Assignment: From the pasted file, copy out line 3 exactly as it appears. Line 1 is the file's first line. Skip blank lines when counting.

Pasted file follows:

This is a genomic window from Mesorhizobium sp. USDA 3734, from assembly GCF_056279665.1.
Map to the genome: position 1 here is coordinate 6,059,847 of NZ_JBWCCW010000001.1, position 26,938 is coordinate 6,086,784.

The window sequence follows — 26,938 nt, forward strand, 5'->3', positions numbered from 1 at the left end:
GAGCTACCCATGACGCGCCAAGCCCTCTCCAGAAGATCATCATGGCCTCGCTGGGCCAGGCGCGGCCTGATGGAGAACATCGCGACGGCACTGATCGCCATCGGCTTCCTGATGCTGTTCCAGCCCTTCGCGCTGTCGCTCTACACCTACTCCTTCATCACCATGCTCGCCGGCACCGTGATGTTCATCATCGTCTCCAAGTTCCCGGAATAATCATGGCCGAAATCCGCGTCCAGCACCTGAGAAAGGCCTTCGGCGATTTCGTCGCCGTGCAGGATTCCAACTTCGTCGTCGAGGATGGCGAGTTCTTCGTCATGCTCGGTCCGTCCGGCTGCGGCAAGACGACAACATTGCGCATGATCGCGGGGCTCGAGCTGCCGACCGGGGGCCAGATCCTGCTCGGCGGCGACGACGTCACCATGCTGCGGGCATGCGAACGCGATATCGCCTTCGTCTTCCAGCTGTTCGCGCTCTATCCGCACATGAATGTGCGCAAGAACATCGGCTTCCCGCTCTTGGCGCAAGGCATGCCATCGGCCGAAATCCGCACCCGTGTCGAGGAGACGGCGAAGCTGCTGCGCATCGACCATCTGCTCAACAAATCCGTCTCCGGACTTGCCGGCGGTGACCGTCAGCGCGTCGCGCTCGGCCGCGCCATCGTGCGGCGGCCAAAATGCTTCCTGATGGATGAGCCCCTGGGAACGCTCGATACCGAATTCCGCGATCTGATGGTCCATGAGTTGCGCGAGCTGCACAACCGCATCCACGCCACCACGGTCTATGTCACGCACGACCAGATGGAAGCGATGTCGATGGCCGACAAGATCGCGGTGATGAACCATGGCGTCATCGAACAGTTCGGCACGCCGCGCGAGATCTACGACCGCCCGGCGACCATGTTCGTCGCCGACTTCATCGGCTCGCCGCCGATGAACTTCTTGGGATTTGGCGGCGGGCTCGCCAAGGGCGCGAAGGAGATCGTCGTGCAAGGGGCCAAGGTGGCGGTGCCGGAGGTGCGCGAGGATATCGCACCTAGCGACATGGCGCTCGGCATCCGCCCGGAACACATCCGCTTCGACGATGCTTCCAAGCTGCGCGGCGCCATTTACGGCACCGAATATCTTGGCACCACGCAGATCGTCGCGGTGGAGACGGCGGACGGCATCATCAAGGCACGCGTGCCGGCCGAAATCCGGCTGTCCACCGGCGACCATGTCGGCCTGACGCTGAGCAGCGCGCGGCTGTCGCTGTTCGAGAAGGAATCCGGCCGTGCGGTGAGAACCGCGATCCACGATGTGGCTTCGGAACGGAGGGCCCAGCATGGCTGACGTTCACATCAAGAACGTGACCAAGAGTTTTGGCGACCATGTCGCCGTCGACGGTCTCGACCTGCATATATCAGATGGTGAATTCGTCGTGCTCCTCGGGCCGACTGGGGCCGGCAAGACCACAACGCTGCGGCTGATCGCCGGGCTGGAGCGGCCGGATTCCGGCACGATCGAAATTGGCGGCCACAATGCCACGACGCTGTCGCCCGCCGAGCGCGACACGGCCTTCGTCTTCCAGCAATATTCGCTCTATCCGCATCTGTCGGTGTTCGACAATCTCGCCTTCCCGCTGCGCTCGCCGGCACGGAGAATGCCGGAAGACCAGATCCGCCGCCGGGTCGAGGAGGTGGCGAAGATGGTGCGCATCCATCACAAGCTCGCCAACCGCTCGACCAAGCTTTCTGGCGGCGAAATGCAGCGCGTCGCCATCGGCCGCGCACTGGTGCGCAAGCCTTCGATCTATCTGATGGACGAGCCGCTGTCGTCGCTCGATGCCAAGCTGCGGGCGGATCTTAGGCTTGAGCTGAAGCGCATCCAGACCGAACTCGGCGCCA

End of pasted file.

The window sequence follows — 26,938 nt, forward strand, 5'->3', positions numbered from 1 at the left end: